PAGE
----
Do All Bunions Require Surgery?

You’ve noticed it’s difficult to fit your foot into your regular shoes lately. When you look more closely, you see what appears to be a growth on the side of your big toe. It’s likely a bunion. Bunions are bony lumps on the joint of your big toe. 

The bone and tissue are no longer in normal alignment with the rest of your foot. Your big toe is being pushed toward the second toe, which can cause further foot problems, like hammertoes. 

What causes bunions?

Bunions can develop for several reasons. First, heredity plays a big part. If your close family relatives have had bunions, you’re likely to get one, also. An injury or flat feet can also cause a  bunion. 

The problem could also result from an abnormal bone structure in your foot or incorrect biomechanics. For example, you could be overpronating, meaning that you place extra pressure on the inside of the ball of your foot when you’re walking. After millions of steps, the extra pressure on the joint at the base of your toe can force it to bend sideways, creating the abnormal lump of bone. 

The physicians at MichFoot Surgeons, PC have treated hundreds of patients with bunions, helping relieve pain so you can get back to your normal activities. If you’re developing a bunion, your board-certified podiatrist reviews your medical history, takes X-rays of your foot, and examines how your feet make contact with the ground when you walk. 

Do all bunions need surgery?

If your bunion isn’t hurting and isn’t keeping you from your daily activities, your physician at MichFoot Surgeons, PC likely recommends you don’t need surgery now. But bunions can get worse, cause severe pain, and hamper your lifestyle. 

Unless you’re in extreme pain constantly, your doctor is likely going to treat you conservatively to see if you can forgo surgery in the future. He or she provides treatments to help ensure your bunion doesn’t progress to a more painful stage.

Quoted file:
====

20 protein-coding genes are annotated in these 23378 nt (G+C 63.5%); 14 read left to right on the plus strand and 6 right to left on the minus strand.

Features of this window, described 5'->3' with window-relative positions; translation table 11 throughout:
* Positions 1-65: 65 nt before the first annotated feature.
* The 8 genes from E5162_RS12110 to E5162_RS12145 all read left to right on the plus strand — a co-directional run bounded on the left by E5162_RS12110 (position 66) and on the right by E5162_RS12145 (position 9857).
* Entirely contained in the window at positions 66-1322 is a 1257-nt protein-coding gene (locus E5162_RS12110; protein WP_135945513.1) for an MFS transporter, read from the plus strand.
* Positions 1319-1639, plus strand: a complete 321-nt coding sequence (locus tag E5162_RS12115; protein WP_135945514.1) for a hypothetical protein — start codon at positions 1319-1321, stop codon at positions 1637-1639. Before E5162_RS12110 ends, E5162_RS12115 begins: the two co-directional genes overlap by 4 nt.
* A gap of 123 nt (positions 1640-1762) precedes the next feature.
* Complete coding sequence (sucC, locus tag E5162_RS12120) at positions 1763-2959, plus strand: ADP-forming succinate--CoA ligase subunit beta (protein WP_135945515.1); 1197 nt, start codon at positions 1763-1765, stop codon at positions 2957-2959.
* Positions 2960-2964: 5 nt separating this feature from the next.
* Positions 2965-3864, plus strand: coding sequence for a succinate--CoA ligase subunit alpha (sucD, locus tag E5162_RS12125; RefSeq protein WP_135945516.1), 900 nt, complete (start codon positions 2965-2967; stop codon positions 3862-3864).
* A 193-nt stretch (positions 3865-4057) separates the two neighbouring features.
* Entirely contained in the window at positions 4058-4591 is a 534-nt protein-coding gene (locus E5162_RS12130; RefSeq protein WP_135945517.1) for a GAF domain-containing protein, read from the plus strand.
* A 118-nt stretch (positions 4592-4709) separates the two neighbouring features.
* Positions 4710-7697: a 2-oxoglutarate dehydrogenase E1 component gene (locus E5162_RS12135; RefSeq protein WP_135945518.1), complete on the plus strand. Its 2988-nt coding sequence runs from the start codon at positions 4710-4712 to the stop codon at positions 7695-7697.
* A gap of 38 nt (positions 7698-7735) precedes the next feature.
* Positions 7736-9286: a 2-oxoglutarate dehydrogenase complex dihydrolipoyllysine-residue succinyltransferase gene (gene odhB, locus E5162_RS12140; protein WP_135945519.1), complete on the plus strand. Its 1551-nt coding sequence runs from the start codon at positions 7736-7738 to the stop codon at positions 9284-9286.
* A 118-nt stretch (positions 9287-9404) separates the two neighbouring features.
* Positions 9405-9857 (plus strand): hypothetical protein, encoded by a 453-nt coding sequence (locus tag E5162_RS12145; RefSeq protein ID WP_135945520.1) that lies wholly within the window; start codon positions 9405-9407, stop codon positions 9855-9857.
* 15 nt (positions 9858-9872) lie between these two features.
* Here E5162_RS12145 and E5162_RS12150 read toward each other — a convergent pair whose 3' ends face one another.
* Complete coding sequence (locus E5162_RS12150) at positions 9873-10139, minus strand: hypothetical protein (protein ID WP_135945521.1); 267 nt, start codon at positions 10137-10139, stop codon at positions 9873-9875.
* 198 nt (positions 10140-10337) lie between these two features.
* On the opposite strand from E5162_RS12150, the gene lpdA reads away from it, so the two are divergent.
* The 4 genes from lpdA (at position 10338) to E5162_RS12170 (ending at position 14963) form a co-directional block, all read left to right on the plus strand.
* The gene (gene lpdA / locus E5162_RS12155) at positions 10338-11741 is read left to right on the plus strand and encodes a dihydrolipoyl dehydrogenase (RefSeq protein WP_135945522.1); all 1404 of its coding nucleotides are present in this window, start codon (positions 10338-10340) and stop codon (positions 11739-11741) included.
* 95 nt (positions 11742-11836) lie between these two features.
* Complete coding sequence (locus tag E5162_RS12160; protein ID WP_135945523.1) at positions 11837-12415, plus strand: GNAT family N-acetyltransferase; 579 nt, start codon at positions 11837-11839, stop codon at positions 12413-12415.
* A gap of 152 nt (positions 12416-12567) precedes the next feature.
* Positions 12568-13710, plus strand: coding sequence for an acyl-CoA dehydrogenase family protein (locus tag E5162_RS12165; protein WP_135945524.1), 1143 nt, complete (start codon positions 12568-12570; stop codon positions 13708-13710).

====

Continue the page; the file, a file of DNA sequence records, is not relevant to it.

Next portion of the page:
Conservative treatments for bunions

There are several nonsurgical methods to treat bunions; some of them are going to help prevent your bunion from progressing. 

Ice and medication

If you haven’t already done so, and if your bunion is hurting, you can ice a bunion for 20 minutes on and off for a few days to help relieve inflammation. In addition, you can take over-the-counter pain relievers. Your MichFoot Surgeons, PC physician can also prescribe a stronger non-steroidal anti-inflammatory if you need it. 

Wear shoes with a wide toe area 

If you’ve been wearing high heels with pointed toes, it’s time to make a change. These shoes jam your toes together tightly, forcing your big toe to move sideways. High heels can make a bunion worse. 

Visit a shoe store where someone measures your foot so you know your proper size. Select shoes that are wide enough so that your toes are evenly spaced when you stand up. There are many flats and low-heeled shoes in attractive styles, and your feet are going to be much more comfortable. 

Orthotics

If you’re overpronating when you walk, and the ball of your foot is rolling inward too much, your MichFoot Surgeons, PC physician may recommend orthotics. Orthotics are prescription shoe inserts made just for you that help correct faulty biomechanics when you’re walking. 

You’ll likely need to adjust your shoe size to fit the orthotics inside your shoes; your shoe size is probably going to increase by one-half. Once you’ve adjusted to your orthotics, you’ll wonder how you ever did without them. 

Injection

Your physician can give you a cortisone shot if your bunion is hurting badly. In a couple of days, you’ll experience relief. These shots are effective for a few months. However, they’re not a permanent remedy. 

Physical therapy 

Your doctor may recommend physical therapy to help you become aware of your walking gait and learn proper foot mechanics. The exercises and stretches can help increase your mobility and provide pain relief. 

Night splint, taping, and padding

Some patients don’t mind wearing a night splint; it fits over your big toe and winds around the middle of your foot to help keep the toe straight. If you play sports, you may try taping the bunion with kinesiology tape before vigorous activity. You can also try padding that fits around the bunion to keep it from rubbing against your shoe. Your doctor explains how each of these works. 

Bunion surgery 

If conservative treatments don’t help your discomfort, and your big toe is moving to the side, it’s time for surgery. Your board-certified surgeon uses the most up to date techniques to ensure the fastest possible recovery. 

Call MichFoot Surgeons, PC or request an appointment through our online portal for all of your foot and ankle needs.  

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